Village elders take on illegal logging in Cambodia

Published November 2018

Morning view over Cambodia.

Cambodia (Photo Image by mtarlock is licensed under CC BY-SA 2.0)

At the edge of the Chom Penh forest, part of the 242,500-hectare Beng Per Wildlife Sanctuary on the northern plains of Cambodia, a group of mostly tribal elders - from the Koi indigenous minority - have tasked themselves with defending the forests that provide them with food and income. 

This self-appointed forest patrol is a key line of defence when most indigenous people have been reduced to bystanders as their ancestral forests are felled.

Lead

Members of the Koi indigenous people of Cambodia

The poaching and wildlife trade problem

Species affected Timber Species

The strategy

Strengthening disincentives for illegal behaviour

Un-paid (voluntary) community scouts
Strengthening and supporting traditional norms and sanctions against IWT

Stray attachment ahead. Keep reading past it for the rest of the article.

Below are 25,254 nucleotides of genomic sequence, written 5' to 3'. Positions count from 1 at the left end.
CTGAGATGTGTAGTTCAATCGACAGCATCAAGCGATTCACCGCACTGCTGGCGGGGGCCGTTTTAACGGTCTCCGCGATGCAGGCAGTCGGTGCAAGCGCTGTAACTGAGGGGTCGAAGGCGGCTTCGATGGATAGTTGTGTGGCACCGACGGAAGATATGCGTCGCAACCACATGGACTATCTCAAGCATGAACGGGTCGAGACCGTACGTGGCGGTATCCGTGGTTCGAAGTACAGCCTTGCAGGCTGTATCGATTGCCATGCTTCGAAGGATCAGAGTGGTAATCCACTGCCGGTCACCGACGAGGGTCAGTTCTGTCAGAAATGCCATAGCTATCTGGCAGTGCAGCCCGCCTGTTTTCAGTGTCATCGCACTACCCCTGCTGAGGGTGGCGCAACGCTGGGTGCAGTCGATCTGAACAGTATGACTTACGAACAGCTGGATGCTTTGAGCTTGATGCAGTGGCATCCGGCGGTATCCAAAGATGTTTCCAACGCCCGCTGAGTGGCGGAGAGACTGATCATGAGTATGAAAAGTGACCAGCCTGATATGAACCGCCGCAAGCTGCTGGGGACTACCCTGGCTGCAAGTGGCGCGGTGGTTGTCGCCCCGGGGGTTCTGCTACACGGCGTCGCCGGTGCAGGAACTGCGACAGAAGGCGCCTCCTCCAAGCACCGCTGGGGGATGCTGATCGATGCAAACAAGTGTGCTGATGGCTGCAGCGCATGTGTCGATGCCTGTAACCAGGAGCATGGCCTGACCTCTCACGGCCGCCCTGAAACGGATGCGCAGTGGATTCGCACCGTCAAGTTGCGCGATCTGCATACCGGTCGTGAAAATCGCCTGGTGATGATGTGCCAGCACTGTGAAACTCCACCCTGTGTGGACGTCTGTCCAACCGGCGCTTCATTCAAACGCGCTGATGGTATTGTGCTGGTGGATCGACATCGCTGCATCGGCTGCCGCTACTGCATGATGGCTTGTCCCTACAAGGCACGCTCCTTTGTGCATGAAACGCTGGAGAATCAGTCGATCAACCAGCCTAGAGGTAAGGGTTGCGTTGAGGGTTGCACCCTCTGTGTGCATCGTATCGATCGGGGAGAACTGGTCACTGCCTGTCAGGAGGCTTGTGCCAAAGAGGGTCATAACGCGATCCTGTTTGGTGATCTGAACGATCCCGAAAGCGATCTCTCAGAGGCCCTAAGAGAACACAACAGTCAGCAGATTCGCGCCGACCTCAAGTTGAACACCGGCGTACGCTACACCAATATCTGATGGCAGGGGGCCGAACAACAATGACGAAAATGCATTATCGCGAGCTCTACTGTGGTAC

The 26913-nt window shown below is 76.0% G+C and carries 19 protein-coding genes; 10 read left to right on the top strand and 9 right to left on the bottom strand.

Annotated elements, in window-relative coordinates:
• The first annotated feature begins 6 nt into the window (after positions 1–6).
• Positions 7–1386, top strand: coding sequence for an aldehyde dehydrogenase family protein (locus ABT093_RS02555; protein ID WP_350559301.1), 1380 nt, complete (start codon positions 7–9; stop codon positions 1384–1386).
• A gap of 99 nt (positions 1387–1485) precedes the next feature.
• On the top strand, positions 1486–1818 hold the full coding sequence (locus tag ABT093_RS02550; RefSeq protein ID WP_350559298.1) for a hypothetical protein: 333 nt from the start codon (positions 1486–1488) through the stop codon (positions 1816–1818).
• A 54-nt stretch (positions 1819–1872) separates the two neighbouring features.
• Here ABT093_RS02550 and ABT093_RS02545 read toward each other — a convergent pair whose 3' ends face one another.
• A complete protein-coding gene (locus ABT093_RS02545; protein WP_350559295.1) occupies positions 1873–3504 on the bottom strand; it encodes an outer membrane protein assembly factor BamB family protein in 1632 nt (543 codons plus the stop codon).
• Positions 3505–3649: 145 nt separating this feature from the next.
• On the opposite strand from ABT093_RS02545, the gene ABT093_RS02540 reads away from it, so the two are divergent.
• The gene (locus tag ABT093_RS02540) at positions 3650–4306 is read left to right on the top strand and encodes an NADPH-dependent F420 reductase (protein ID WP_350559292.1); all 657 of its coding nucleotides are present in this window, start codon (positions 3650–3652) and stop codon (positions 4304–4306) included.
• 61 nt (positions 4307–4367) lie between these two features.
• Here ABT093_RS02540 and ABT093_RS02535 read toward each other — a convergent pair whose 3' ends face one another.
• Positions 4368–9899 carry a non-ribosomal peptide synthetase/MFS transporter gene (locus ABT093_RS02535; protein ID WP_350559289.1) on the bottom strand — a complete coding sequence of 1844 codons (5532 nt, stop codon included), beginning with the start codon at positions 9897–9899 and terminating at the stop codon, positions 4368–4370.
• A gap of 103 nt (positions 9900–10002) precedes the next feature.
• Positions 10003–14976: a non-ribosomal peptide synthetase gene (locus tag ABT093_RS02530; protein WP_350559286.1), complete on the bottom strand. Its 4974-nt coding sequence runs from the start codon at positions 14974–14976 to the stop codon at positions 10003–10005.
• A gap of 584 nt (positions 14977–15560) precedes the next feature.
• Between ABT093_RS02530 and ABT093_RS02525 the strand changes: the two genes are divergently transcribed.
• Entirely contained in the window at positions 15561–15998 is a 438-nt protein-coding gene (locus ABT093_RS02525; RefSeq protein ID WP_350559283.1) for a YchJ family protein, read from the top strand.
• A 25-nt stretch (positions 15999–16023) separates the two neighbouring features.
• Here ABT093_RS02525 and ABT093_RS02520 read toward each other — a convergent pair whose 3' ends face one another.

Further detail

The self-appointed rangers and a mission to stop Chom Penh from being pillaged, and they use a combination of education, scolding and threats.

When timber-poachers are encountered the community rangers deliver an "impassioned scolding": "Do you understand how important the forest is to your people ... Have you forgotten who you are?". The poachers are then escorted back to the villages where they are either handed to the police (for example, if they have tried to escape), or are 'punished' by getting 'a vocal beatdown' from a local elder they know, fear and respect.

Sometimes former poachers join the patrol team.

Organisers, donors and partners

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